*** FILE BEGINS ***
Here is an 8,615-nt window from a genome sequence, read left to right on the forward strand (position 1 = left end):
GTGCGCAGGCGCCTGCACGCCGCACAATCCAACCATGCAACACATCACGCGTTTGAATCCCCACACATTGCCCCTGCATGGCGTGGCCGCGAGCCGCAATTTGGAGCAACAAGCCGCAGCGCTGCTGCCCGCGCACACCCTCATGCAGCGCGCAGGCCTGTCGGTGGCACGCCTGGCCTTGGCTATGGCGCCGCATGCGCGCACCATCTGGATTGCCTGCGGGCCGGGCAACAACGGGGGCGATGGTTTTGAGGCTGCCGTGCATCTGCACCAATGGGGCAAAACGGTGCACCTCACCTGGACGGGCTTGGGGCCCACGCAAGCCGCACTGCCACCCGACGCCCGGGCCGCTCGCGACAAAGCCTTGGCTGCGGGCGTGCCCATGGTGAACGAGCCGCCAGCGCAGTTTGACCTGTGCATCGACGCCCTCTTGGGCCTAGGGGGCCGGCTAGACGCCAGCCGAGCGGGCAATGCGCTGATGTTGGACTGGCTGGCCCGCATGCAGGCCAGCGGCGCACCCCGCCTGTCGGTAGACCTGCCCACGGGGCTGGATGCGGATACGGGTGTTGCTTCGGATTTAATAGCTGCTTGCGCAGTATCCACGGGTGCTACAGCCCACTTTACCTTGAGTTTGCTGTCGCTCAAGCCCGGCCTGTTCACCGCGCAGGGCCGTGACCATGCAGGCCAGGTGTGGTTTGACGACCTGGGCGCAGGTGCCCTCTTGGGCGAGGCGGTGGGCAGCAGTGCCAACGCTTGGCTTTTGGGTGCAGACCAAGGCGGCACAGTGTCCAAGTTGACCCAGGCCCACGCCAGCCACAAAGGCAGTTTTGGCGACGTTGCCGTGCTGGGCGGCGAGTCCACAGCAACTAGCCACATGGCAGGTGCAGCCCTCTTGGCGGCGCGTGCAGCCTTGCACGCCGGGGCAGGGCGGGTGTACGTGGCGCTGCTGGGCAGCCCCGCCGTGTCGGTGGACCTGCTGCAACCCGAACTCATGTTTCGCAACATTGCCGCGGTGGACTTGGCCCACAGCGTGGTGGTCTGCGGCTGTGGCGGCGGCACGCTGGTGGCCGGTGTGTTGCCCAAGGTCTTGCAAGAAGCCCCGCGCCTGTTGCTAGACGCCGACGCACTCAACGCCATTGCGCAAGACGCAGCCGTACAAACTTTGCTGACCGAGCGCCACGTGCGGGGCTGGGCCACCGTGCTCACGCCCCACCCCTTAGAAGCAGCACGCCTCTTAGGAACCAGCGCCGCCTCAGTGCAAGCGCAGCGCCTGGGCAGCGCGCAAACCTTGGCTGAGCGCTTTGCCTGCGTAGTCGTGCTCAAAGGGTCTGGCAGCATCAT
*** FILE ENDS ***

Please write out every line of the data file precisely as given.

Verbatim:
Here is an 8,615-nt window from a genome sequence, read left to right on the forward strand (position 1 = left end):
GTGCGCAGGCGCCTGCACGCCGCACAATCCAACCATGCAACACATCACGCGTTTGAATCCCCACACATTGCCCCTGCATGGCGTGGCCGCGAGCCGCAATTTGGAGCAACAAGCCGCAGCGCTGCTGCCCGCGCACACCCTCATGCAGCGCGCAGGCCTGTCGGTGGCACGCCTGGCCTTGGCTATGGCGCCGCATGCGCGCACCATCTGGATTGCCTGCGGGCCGGGCAACAACGGGGGCGATGGTTTTGAGGCTGCCGTGCATCTGCACCAATGGGGCAAAACGGTGCACCTCACCTGGACGGGCTTGGGGCCCACGCAAGCCGCACTGCCACCCGACGCCCGGGCCGCTCGCGACAAAGCCTTGGCTGCGGGCGTGCCCATGGTGAACGAGCCGCCAGCGCAGTTTGACCTGTGCATCGACGCCCTCTTGGGCCTAGGGGGCCGGCTAGACGCCAGCCGAGCGGGCAATGCGCTGATGTTGGACTGGCTGGCCCGCATGCAGGCCAGCGGCGCACCCCGCCTGTCGGTAGACCTGCCCACGGGGCTGGATGCGGATACGGGTGTTGCTTCGGATTTAATAGCTGCTTGCGCAGTATCCACGGGTGCTACAGCCCACTTTACCTTGAGTTTGCTGTCGCTCAAGCCCGGCCTGTTCACCGCGCAGGGCCGTGACCATGCAGGCCAGGTGTGGTTTGACGACCTGGGCGCAGGTGCCCTCTTGGGCGAGGCGGTGGGCAGCAGTGCCAACGCTTGGCTTTTGGGTGCAGACCAAGGCGGCACAGTGTCCAAGTTGACCCAGGCCCACGCCAGCCACAAAGGCAGTTTTGGCGACGTTGCCGTGCTGGGCGGCGAGTCCACAGCAACTAGCCACATGGCAGGTGCAGCCCTCTTGGCGGCGCGTGCAGCCTTGCACGCCGGGGCAGGGCGGGTGTACGTGGCGCTGCTGGGCAGCCCCGCCGTGTCGGTGGACCTGCTGCAACCCGAACTCATGTTTCGCAACATTGCCGCGGTGGACTTGGCCCACAGCGTGGTGGTCTGCGGCTGTGGCGGCGGCACGCTGGTGGCCGGTGTGTTGCCCAAGGTCTTGCAAGAAGCCCCGCGCCTGTTGCTAGACGCCGACGCACTCAACGCCATTGCGCAAGACGCAGCCGTACAAACTTTGCTGACCGAGCGCCACGTGCGGGGCTGGGCCACCGTGCTCACGCCCCACCCCTTAGAAGCAGCACGCCTCTTAGGAACCAGCGCCGCCTCAGTGCAAGCGCAGCGCCTGGGCAGCGCGCAAACCTTGGCTGAGCGCTTTGCCTGCGTAGTCGTGCTCAAAGGGTCTGGCAGCATCAT